Baldies' Blog began originally in the UK by a 26 year old journalist with a blood cancer on a mission to inform the world about bone marrow donation.

He has since died, and I took on the cause of making cancer care more transparent for everybody.

Cancer is a disease that will touch everybody through diagnosis or affiliation: 1 in 2 men will be diagnosed and 1 in 3 woman will hear those words, "You Have Cancer."

I invite you to read how I feel along my journey and
how I am continuing to live a full life alongside my Hodgkin's lymphoma, with me controlling my cancer, not my cancer controlling me.

I hope that "Baldies' Blog" will prepare you to handle whatever life sends you, but especially if it's the message, "You Have Cancer."

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Sunday, August 22, 2010


I regret not running screaming and yelling to dana farber as soon as I started experiencing shortness of breath last year. 

From go things went badly. 

Before the second round of my chemo I complained of shortness of breath. My oxygen sat was dipping to 93. I asked for a chest xray to rule out pneumonia before getting chemo. 

I got my chemo that day but two days later found myself in the ER with fever, chills and dyspnea. 

Turns out I did have pneumonia, or may have, there is some disagreement. 

At no point since then have my lungs returned to normal. 

Managable, yes. 

A non-life threatening illness, hopefully.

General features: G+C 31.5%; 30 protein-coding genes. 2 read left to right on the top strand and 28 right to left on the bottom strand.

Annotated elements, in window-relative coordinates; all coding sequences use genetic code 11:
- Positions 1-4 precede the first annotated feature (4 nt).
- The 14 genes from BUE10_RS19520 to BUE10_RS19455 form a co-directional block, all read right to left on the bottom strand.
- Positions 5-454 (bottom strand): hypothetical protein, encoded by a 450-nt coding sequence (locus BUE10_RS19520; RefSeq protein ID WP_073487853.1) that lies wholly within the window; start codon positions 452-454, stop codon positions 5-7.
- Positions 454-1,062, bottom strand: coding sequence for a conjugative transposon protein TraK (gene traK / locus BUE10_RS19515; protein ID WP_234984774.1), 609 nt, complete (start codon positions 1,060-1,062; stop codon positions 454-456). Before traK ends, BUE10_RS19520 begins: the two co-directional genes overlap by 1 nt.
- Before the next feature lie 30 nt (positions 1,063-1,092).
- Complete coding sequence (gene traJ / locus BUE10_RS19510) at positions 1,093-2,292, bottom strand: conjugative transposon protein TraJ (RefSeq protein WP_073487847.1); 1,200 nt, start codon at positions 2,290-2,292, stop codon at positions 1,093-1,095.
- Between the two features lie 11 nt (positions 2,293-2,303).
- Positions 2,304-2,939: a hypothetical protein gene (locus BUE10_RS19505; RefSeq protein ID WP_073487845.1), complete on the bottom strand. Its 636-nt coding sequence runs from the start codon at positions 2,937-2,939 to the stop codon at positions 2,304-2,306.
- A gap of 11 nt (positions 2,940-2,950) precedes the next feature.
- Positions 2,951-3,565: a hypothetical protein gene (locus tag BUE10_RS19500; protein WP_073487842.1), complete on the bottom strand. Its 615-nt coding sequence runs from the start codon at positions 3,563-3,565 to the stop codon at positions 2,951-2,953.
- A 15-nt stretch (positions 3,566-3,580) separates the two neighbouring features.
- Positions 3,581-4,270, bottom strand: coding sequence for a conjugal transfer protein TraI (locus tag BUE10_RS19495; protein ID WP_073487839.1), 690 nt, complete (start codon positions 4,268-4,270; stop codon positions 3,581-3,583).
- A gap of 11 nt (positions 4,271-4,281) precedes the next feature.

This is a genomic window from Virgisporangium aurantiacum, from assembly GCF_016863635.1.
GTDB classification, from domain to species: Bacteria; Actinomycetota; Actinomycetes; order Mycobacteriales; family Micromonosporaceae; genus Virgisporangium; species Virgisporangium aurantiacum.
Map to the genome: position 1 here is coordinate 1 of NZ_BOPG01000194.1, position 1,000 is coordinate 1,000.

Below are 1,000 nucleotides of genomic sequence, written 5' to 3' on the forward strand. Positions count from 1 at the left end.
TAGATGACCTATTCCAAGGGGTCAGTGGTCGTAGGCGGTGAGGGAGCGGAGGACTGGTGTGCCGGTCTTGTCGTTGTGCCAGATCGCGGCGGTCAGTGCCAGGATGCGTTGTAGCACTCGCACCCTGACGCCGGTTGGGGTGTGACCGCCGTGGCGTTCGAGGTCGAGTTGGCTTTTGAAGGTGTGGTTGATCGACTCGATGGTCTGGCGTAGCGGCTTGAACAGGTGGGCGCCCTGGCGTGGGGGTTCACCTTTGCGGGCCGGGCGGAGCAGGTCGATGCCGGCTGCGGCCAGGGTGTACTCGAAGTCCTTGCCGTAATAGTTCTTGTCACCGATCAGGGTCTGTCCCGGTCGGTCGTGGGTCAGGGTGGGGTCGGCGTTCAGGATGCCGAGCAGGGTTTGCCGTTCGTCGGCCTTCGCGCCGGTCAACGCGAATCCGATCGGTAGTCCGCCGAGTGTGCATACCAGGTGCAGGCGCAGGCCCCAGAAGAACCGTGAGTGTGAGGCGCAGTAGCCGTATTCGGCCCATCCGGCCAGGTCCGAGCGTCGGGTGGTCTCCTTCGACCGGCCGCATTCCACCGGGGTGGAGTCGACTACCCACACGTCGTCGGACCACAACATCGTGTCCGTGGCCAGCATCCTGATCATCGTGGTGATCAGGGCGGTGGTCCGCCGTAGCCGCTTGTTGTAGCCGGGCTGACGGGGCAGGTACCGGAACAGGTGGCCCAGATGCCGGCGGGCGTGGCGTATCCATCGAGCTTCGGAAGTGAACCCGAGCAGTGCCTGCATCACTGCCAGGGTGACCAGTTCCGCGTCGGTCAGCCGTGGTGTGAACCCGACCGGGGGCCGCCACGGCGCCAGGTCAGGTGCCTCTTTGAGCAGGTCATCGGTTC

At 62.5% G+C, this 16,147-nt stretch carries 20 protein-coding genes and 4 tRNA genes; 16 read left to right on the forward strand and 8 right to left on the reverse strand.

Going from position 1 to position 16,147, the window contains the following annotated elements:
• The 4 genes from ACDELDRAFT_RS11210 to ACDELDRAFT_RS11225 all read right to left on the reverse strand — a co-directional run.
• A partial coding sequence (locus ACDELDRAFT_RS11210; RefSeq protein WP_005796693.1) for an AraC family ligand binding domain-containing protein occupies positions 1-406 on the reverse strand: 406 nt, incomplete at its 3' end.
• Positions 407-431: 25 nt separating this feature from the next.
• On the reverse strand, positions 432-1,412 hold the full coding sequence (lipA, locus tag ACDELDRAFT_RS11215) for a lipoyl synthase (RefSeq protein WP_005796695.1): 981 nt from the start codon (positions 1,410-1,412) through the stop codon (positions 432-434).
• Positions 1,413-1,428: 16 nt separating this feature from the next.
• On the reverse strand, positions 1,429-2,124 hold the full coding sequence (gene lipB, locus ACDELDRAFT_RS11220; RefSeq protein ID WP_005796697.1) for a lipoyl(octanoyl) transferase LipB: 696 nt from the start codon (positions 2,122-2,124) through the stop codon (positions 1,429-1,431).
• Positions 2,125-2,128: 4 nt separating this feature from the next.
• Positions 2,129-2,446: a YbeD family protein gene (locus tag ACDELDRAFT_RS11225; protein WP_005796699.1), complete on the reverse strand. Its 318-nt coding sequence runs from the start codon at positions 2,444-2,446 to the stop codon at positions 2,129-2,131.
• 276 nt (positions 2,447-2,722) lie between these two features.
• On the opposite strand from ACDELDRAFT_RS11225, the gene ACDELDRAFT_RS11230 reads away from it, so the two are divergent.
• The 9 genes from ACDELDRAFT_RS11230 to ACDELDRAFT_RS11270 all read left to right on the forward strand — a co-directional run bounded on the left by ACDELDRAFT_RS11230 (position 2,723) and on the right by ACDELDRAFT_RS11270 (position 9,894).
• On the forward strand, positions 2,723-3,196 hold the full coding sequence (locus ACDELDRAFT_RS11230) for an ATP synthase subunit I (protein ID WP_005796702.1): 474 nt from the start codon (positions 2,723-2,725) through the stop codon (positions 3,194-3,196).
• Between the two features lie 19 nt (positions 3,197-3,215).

Last year I didn't gasp for breath and have to stop and sit while going through the zoo.

 I walked to the beach and played in the water no problem.

 Now I lose my breath throwing a football with x (even though I'm aware other mom's can't catch or throw a football. Luckily, that is not a handicap I struggle with.). 

It has been almost a year since my lungs failed me and in hindsight, I wish I hadn't cared about that doctors feelings and whether or not I would bruise his ego and make him feel inept by running to a different hospital. 

He's not the one struggling to coach sports and looking at models of wheelchairs. 

I'm disappointed in myself for making such a stupid mistake for such a silly reason. 

Also in this past year I gave up the idea of traveling abroad for treatment. 

This was a family decision.

 I worried about the cost. J felt like it was giving up. 

Instead of hyperthermic radiation or customized cancer vaccination I accepted....... Long term steroids.

 Yuck. I've destroyed myself, and I'm not even talking about my unrecognizable exterior. 

I would no longer be accepted as a patient at the klinik I'm alpenpak.. This scares me. My options are almost nill and staying on chemo forever (which is what has been suggested) is not ok with me. 

5 comments:

Anonymous said...

Don't give up, Hillary. Where there is life, there is hope. Things in the medical field change so quickly these days. Stay strong, and keep searching for other options.
Keeping you in my thoughts and prayers.
Carol

Jess said...

Hi Hillary,